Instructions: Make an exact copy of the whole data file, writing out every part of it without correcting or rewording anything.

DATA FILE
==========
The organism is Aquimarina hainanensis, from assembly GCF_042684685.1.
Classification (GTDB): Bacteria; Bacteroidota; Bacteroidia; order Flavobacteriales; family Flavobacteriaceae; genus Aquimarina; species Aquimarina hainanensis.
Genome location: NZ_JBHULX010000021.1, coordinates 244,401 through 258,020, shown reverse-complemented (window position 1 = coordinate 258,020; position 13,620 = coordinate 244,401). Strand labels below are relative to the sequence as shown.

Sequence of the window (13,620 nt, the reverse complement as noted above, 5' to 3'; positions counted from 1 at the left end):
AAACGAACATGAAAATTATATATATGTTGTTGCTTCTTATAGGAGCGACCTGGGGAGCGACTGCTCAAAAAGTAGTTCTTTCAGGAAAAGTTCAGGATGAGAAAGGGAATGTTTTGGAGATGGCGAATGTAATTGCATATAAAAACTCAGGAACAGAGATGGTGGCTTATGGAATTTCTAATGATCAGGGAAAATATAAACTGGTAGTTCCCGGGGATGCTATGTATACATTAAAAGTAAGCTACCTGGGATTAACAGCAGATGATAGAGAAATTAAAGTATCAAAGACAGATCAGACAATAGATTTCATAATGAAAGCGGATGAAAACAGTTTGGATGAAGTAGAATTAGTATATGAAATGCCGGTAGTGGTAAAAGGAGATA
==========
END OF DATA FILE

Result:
The organism is Aquimarina hainanensis, from assembly GCF_042684685.1.
Classification (GTDB): Bacteria; Bacteroidota; Bacteroidia; order Flavobacteriales; family Flavobacteriaceae; genus Aquimarina; species Aquimarina hainanensis.
Genome location: NZ_JBHULX010000021.1, coordinates 244,401 through 258,020, shown reverse-complemented (window position 1 = coordinate 258,020; position 13,620 = coordinate 244,401). Strand labels below are relative to the sequence as shown.

Sequence of the window (13,620 nt, the reverse complement as noted above, 5' to 3'; positions counted from 1 at the left end):
AAACGAACATGAAAATTATATATATGTTGTTGCTTCTTATAGGAGCGACCTGGGGAGCGACTGCTCAAAAAGTAGTTCTTTCAGGAAAAGTTCAGGATGAGAAAGGGAATGTTTTGGAGATGGCGAATGTAATTGCATATAAAAACTCAGGAACAGAGATGGTGGCTTATGGAATTTCTAATGATCAGGGAAAATATAAACTGGTAGTTCCCGGGGATGCTATGTATACATTAAAAGTAAGCTACCTGGGATTAACAGCAGATGATAGAGAAATTAAAGTATCAAAGACAGATCAGACAATAGATTTCATAATGAAAGCGGATGAAAACAGTTTGGATGAAGTAGAATTAGTATATGAAATGCCGGTAGTGGTAAAAGGAGATA